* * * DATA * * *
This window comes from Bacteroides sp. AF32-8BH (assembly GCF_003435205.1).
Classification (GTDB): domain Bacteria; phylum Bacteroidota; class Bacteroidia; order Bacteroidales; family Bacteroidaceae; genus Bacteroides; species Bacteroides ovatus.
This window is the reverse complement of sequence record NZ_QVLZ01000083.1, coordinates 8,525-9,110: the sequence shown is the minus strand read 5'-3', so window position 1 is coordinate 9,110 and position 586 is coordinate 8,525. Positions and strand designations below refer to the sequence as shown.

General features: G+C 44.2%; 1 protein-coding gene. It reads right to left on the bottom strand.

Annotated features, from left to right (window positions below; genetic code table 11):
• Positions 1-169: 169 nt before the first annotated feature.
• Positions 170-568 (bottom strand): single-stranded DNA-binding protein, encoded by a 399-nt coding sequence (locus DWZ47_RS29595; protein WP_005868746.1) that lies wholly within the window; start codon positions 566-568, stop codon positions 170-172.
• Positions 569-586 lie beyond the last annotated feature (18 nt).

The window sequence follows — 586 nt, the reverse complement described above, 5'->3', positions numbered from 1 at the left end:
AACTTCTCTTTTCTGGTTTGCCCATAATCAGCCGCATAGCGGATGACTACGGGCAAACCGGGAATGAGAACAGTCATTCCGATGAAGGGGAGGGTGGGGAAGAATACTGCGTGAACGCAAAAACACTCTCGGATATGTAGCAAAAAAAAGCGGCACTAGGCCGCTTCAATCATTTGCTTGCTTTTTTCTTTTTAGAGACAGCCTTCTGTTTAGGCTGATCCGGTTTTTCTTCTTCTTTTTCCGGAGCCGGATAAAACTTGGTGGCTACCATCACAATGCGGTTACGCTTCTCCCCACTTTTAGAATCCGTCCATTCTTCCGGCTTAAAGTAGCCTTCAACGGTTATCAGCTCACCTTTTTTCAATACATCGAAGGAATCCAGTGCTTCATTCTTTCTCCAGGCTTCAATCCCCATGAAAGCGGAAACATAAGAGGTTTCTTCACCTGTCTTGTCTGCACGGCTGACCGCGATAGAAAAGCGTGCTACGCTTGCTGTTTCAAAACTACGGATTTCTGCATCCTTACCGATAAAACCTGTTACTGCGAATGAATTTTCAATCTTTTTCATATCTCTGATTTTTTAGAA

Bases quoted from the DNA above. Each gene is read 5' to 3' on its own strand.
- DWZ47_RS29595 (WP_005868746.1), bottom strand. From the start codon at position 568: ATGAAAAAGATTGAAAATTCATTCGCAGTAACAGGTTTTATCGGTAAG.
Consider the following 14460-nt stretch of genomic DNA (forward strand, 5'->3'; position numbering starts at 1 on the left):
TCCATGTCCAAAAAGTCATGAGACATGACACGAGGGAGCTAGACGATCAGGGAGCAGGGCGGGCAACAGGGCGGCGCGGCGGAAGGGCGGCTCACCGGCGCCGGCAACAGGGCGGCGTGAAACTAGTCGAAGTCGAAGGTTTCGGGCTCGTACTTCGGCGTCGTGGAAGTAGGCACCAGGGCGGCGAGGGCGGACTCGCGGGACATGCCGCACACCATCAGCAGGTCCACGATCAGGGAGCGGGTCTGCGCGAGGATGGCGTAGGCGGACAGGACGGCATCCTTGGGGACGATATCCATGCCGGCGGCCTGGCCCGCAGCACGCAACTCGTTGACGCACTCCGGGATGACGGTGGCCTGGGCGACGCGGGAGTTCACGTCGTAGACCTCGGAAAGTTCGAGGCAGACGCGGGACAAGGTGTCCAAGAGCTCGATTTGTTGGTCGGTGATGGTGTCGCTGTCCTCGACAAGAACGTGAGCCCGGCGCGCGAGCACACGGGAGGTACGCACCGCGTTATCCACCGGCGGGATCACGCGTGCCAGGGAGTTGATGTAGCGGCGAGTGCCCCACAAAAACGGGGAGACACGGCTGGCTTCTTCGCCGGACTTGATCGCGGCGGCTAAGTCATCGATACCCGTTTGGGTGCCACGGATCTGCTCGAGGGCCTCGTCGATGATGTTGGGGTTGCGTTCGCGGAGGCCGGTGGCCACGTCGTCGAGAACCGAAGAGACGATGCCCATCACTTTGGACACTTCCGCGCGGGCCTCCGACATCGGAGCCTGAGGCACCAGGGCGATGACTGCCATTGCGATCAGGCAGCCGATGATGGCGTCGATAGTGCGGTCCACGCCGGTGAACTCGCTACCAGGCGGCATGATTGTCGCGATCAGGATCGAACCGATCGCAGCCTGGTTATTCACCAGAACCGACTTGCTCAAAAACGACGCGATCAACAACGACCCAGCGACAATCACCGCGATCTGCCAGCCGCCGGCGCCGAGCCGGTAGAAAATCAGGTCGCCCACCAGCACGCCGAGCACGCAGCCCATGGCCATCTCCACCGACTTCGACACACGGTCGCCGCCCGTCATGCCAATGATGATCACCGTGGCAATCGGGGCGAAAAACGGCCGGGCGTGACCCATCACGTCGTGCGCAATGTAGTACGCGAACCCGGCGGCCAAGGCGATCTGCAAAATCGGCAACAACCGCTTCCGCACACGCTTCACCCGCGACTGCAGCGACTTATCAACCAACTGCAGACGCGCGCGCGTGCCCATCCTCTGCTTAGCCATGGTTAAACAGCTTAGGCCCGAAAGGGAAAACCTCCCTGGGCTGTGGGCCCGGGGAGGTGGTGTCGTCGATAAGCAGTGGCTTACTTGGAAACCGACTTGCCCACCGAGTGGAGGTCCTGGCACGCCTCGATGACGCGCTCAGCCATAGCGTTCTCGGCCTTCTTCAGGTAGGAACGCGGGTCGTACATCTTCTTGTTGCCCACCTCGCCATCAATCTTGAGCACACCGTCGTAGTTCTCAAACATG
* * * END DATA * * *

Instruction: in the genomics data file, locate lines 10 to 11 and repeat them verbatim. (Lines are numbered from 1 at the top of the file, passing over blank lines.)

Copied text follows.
AACTTCTCTTTTCTGGTTTGCCCATAATCAGCCGCATAGCGGATGACTACGGGCAAACCGGGAATGAGAACAGTCATTCCGATGAAGGGGAGGGTGGGGAAGAATACTGCGTGAACGCAAAAACACTCTCGGATATGTAGCAAAAAAAAGCGGCACTAGGCCGCTTCAATCATTTGCTTGCTTTTTTCTTTTTAGAGACAGCCTTCTGTTTAGGCTGATCCGGTTTTTCTTCTTCTTTTTCCGGAGCCGGATAAAACTTGGTGGCTACCATCACAATGCGGTTACGCTTCTCCCCACTTTTAGAATCCGTCCATTCTTCCGGCTTAAAGTAGCCTTCAACGGTTATCAGCTCACCTTTTTTCAATACATCGAAGGAATCCAGTGCTTCATTCTTTCTCCAGGCTTCAATCCCCATGAAAGCGGAAACATAAGAGGTTTCTTCACCTGTCTTGTCTGCACGGCTGACCGCGATAGAAAAGCGTGCTACGCTTGCTGTTTCAAAACTACGGATTTCTGCATCCTTACCGATAAAACCTGTTACTGCGAATGAATTTTCAATCTTTTTCATATCTCTGATTTTTTAGAA

Bases quoted from the DNA above. Each gene is read 5' to 3' on its own strand.